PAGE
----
The St. John Ambulance Association received as their share of the gate receipts the sum of $24.85, and took in at the refreshment stand during the carnival and the hockey match last Friday the sum of $18. They wish to express their thanks to the management of the Arena Rink for the use of the rink and for their very generous assistance and help with the carnival.

Want ads pay … Not a week passes but the Herald want ads prove their ability to deliver the goods.

A lady lost a valuable pearl sunburst last week and inserted a lost ad in the Herald. The next day a little boy brought in the brooch and claimed the reward.

And so it goes every week. If you have lost anything, want to sell or buy something, try a Herald want ad. It is the cheapest, and at the same time most efficacious advertising you can do.

Social conference to be held in this city … The attention of those interested in Social Reform is directed to a conference which is to be held in the Methodist church on Thursday evening and Friday morning, February 3 and 4 when Rev. Hugh Dobson, B. A., an expert in all questions relating to this great topic that is gaining such a hold on the thinking portion of the population, will be present and deal with all questions relating thereto. As suggested the proceedings will not be merely in the form of addresses but of a conferential nature, and any questions affecting the welfare of society, labor problems, child problems, civics or moral questions will be gladly discussed and explained. A very cordial invitation is extended to all interested. Thursday, Feb. 3rd at 8 p. m. and Friday the 4th at 9.30 a.m.

Annual meeting of Knox Church … The annual congregational meeting of Knox Presbyterian Church was held in the church on Wednesday evening, January 19th. To Judge from the slim attendance at the meeting, one would think that there are very few Presbyterians left in Cranbrook or that they have very little interest in the affairs of their church. The Board of Managers reported that they have found it exceedingly difficult to raise sufficient money to pay the ordinary running expenses of the church and the year has closed with a deficit of several hundred dollars. This fact and the almost complete absence of the members of the congregation from the annual meeting is very discouraging to those who have been giving their time and efforts to the business affairs of the church on behalf of the members generally. It must also be very discouraging, especially in times like the present, to the minister of the church. The following were elected as officers for the year 1916: Managers — Messrs. Worden, Fink, Dezall, Harshaw, Nisbet, Mackinnon and S. Taylor; Church Treasurer— J. P. Fink; Church Secretary —W. A. Nisbet; Envelope Secretary —D. M. C ow an.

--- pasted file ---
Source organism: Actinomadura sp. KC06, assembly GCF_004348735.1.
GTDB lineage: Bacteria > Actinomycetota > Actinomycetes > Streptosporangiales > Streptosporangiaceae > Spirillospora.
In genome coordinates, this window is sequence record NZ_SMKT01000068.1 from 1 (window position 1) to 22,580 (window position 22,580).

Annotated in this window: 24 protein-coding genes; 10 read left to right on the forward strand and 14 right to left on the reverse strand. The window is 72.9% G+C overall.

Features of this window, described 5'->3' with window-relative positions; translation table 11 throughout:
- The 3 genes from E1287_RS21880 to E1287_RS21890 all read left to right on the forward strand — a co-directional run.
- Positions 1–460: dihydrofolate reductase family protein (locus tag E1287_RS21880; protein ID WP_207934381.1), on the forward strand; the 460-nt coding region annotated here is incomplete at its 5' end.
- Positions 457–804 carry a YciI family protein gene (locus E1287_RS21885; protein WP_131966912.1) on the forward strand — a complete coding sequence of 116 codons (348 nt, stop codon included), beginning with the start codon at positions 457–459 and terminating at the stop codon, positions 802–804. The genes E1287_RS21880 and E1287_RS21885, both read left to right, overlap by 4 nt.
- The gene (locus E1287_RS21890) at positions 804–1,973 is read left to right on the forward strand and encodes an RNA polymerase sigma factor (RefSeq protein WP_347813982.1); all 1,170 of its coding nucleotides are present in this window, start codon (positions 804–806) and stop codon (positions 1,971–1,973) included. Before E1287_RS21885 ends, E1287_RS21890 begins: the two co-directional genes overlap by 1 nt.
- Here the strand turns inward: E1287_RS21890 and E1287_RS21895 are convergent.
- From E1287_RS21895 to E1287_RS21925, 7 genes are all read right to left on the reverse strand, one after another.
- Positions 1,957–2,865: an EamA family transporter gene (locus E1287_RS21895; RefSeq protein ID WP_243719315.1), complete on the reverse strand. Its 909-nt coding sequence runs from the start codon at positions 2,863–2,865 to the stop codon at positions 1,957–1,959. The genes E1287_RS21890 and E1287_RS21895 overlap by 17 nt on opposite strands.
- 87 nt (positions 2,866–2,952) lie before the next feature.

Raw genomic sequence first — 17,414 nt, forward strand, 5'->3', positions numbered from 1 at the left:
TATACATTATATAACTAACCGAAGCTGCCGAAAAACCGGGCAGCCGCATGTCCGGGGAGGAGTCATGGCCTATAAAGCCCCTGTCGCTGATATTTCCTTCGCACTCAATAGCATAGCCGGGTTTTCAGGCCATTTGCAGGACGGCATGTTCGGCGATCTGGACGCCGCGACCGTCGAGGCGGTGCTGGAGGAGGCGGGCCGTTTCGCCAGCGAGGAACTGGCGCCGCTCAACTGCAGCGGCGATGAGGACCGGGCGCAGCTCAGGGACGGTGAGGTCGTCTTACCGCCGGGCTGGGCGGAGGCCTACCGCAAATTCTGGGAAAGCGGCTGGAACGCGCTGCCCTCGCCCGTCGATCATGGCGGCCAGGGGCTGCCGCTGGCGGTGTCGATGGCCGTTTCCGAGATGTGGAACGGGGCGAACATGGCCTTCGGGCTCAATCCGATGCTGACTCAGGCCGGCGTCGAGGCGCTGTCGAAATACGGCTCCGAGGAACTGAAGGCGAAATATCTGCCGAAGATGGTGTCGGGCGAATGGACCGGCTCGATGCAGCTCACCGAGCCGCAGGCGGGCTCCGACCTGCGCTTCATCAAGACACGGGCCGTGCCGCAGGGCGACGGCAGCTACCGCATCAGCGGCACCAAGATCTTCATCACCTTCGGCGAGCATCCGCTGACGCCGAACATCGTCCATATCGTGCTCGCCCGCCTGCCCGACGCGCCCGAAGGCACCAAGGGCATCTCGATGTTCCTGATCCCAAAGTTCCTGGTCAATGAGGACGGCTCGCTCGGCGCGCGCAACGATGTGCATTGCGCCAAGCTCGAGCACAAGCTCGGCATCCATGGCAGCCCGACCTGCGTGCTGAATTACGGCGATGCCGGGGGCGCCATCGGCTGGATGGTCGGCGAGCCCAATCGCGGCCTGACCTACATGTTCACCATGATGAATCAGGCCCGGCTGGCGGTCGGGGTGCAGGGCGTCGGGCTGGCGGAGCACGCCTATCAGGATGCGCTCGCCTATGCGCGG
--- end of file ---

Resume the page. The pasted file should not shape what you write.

Moyie news … The funeral of the late Mr. Philip Conrad took place here Wednesday afternoon, Jan. 19th, from the Catholic Church. The beautiful floral tributes which covered the casket, and the large number who attended to pay their last respects to the deceased, bore testimony to the high esteem in which he was held. The pallbearers were Messrs. Farrell, Bonnar, Sylvestre, Gandauin, Nordman and Montpellier.

Slides in Coal Cheek … Coal Creek had a narrow escape on Sunday last from two slides from the mountain. But for the fact that it happened between shifts there would almost undoubtedly have been a number of fatalities. The slide hit the schoolmaster’s house, and came up against the back part of Mr. Worthington’s house with such force as to break the windows and partly fill the room with snow. No one however was hurt, though part of the men are laid off for a while in consequence.

It is only a few years ago that Coal Creek suffered from a slide which caused six deaths, and with such a heavy snowfall this year fears are entertained that another slide may occur with more serious results.

Heating system damaged … On account of Jack Frost getting the better of the heating system at St. Mary’s Hall this week the regular Wednesday evening whist party and dance failed to materialize last night. It is hoped to get the system repaired and in working order by next week. The series prizes were to have been presented last night, but will be given the next evening when a new series will be commenced.